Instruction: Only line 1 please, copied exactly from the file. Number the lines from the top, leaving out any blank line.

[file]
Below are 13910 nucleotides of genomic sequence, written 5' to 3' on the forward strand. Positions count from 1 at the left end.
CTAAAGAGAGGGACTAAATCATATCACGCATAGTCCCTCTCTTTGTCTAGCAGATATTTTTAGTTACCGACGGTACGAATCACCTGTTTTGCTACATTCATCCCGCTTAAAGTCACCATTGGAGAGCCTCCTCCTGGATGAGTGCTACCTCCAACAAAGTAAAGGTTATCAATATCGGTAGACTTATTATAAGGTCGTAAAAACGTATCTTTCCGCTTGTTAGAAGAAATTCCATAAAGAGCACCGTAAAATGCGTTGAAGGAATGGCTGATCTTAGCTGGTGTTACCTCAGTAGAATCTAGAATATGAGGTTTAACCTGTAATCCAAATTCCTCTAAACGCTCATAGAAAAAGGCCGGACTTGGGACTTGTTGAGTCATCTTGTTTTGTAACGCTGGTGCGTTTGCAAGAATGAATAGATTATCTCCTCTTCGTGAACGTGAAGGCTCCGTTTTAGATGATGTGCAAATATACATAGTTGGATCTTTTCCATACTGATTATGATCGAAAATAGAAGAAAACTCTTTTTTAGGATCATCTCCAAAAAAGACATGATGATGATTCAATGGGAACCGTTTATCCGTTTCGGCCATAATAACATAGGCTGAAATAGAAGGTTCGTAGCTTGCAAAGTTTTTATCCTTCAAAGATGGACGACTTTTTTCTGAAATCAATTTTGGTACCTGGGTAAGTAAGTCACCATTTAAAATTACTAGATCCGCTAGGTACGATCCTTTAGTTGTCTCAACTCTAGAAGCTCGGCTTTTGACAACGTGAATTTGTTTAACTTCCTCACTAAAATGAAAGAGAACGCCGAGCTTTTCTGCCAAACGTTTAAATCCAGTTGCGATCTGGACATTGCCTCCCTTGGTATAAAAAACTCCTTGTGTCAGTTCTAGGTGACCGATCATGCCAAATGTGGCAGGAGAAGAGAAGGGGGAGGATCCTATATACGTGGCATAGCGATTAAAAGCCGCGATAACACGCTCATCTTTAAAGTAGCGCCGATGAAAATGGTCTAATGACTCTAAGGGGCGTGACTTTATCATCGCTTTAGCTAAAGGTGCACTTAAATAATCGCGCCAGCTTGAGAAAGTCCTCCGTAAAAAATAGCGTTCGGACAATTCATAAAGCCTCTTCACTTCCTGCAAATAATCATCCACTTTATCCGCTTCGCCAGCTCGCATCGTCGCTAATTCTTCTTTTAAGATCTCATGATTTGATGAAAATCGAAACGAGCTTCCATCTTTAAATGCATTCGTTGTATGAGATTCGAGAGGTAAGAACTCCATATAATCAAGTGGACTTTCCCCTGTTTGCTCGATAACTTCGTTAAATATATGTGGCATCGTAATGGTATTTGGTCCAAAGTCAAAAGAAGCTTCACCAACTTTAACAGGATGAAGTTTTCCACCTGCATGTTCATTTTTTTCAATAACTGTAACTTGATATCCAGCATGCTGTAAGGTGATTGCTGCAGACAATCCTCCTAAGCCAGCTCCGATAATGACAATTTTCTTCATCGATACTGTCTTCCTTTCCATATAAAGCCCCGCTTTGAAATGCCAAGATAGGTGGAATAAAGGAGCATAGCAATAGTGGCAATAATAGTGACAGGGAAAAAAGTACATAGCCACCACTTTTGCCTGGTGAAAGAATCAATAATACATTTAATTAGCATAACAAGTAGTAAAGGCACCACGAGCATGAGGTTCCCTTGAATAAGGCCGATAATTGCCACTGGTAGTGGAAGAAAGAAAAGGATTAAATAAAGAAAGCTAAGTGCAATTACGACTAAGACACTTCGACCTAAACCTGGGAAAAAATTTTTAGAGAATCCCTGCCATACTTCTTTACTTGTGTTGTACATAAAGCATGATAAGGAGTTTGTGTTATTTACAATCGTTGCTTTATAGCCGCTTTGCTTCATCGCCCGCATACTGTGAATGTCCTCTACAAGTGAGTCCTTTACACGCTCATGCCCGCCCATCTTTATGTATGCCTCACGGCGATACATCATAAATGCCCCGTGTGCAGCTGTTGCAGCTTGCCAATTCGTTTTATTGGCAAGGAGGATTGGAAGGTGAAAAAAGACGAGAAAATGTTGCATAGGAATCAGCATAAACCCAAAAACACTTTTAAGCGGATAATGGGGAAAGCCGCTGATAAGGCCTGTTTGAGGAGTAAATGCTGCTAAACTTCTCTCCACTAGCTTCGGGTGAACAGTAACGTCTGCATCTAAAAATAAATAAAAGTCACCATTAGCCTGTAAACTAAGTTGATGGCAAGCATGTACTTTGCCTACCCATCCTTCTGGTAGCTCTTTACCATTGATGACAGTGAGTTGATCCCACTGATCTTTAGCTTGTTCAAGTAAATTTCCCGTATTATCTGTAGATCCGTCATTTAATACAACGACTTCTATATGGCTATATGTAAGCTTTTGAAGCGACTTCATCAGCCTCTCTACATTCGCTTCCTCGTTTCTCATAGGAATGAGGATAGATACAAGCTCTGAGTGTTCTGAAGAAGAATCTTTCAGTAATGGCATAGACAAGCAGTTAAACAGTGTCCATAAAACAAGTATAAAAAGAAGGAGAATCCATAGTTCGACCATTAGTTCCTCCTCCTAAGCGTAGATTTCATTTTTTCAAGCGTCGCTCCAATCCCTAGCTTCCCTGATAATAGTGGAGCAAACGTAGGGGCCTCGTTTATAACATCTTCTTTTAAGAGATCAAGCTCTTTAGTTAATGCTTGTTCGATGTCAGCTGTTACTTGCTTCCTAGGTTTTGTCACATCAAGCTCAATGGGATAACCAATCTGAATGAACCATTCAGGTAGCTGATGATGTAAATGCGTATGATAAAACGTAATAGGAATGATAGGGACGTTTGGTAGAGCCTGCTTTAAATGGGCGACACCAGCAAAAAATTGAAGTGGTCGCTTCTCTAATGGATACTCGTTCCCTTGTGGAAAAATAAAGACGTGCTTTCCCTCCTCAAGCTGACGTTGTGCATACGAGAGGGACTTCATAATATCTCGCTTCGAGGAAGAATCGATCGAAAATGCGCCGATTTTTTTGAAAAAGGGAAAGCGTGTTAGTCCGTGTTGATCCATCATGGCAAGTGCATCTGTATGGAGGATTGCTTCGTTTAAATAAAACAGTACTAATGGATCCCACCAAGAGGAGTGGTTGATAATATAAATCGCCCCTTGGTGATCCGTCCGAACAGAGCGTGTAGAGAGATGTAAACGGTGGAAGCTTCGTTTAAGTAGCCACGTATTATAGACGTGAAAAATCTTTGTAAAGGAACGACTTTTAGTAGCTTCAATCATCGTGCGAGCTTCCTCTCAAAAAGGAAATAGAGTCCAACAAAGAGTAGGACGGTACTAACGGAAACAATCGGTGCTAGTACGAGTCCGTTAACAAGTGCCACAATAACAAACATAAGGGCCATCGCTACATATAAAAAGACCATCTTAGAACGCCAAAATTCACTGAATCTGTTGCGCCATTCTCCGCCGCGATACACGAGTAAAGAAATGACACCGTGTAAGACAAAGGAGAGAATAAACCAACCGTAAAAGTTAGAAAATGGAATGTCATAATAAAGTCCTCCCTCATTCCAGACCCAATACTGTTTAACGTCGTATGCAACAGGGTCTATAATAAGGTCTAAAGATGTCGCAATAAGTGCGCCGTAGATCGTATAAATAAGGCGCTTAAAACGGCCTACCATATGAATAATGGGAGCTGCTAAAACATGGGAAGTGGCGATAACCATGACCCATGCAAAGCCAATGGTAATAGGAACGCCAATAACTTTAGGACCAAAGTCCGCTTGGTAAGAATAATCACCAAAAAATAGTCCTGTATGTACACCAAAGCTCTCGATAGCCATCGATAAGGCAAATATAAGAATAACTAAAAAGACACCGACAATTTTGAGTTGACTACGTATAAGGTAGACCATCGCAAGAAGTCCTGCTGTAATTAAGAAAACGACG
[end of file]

Below are 13910 nucleotides of genomic sequence, written 5' to 3' on the forward strand. Positions count from 1 at the left end.